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'Doesn't make any fiscal sense' to keep Guantanamo open, Homeland Security chief says

'Doesn't make any fiscal sense' to keep Guantanamo open, Homeland Security chief says
AU.S. flag flies above buildings used for military tribunals for suspected terrorist prisoners at the naval base at Guantanamo Bay, Cuba, on Nov. 19, 2013. (Charles Dharapak / Associated Press)

Secretary of Homeland Security Jeh Johnson urged a reluctant Congress on Thursday to allow the Obama administration to close the prison for terrorism suspects at Guantanamo Bay, Cuba, and to transfer the last 116 detainees to facilities on American soil.

President Obama has sought since he took office in 2009 to empty the controversial detention facility, which was set up after the 2001 terrorist attacks. But fierce resistance in Congress, where lawmakers say the facility safeguards Americans, shows no sign of abating.

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More than 700 inmates have been held at Guantanamo Bay, at a cost of more than $5 billion, since it opened in 2002. At least some of those released have rejoined terrorist groups overseas.

Speaking at a national security conference here, Johnson said it "doesn't make any fiscal sense" to pay nearly $900,000 per year to house each prisoner, for a total cost of more than $100 million a year. It costs the government about $80,000 a year to incarcerate an inmate in a high-security federal prison.

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The shrinking population at Guantanamo Bay, as inmates are transferred to other countries for custody or release, has not produced significant savings, Johnson said. The number of inmates has fallen from 242 in 2009 to 116 today.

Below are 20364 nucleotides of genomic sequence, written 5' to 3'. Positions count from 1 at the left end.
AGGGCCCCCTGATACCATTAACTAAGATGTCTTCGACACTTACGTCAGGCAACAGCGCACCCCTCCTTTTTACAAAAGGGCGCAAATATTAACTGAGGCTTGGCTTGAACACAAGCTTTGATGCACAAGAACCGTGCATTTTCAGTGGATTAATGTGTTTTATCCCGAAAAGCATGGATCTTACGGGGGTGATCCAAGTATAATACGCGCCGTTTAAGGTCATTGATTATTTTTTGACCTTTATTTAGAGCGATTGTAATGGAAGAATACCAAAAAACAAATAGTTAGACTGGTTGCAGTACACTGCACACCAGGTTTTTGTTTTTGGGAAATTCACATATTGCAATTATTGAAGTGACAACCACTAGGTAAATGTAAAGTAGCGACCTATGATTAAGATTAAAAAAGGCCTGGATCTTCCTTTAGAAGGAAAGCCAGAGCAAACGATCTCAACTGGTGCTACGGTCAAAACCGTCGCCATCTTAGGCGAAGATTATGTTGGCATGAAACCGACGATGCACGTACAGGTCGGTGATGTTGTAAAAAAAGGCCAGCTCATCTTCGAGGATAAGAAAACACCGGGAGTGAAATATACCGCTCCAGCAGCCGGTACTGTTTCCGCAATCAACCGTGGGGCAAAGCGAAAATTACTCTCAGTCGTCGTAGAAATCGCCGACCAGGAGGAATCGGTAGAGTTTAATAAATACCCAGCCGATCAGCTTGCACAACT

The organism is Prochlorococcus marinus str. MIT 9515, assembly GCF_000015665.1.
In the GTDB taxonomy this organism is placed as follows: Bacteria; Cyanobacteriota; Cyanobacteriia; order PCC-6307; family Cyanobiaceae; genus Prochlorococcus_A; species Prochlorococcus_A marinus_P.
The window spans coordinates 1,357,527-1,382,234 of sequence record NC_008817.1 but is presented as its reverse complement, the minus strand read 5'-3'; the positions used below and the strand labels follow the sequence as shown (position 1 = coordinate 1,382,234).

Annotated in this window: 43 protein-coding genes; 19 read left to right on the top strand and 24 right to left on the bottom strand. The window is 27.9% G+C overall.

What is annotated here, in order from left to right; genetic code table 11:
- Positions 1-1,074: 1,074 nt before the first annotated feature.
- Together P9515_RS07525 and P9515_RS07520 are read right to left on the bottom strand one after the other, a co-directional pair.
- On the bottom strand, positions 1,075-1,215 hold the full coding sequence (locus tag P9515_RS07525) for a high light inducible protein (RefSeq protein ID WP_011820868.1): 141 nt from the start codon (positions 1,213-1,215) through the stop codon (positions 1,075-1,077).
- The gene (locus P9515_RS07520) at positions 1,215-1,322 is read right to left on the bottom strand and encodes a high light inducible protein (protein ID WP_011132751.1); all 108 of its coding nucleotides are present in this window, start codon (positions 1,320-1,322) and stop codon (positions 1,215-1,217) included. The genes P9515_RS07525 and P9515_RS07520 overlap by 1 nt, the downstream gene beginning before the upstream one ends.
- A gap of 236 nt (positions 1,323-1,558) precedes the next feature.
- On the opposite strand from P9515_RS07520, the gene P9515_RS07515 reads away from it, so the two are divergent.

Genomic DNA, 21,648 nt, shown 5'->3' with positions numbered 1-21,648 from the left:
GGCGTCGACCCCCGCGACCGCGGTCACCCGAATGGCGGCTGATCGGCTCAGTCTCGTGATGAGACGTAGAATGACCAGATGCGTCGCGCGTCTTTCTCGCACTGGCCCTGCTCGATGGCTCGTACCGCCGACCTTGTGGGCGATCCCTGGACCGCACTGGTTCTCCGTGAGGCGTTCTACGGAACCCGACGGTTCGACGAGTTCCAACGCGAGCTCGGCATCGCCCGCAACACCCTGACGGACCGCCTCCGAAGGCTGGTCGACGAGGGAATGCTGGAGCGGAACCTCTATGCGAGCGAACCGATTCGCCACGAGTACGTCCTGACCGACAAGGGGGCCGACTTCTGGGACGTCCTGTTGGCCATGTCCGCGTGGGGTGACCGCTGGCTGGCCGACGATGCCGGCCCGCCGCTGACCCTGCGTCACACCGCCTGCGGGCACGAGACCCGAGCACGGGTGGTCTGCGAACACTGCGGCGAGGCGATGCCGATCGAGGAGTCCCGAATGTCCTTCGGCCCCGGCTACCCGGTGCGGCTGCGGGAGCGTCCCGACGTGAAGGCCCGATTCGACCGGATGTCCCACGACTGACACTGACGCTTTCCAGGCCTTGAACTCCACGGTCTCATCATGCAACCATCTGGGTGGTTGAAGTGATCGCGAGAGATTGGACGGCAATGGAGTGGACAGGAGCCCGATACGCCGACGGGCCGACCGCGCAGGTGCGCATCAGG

He also echoed Obama's frequent charge that the failure to bring any of the inmates to trial has undermined America's image overseas, especially because civilian courts have successfully prosecuted and convicted dozens of terrorism suspects.

"In my view, it continues to be a black mark on what this country should be about, and we want to close it," Johnson said.

White House Press Secretary Josh Earnest said Wednesday that the administration "is in the final stages of drafting a plan to safely and responsibly close the prison at Guantanamo Bay and to present that plan to Congress."

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Johnson acknowledged that those remaining at Guantanamo Bay "are probably the toughest cases." They include some of the original 9/11 plotters and other high-profile figures who were subject to waterboarding and other interrogation tactics that critics call torture.

"We ought to have a plan for transferring the remaining detainees to the U.S. with appropriate protections consistent with law, and those that are being prosecuted and continue to be prosecuted, we should continue with that," Johnson said.

"I know from numerous conversations that this president is very committed to closing Guantanamo Bay and does not want to leave this to his successor, whoever that may be," Johnson said.

Twitter: @ByBrianBennett

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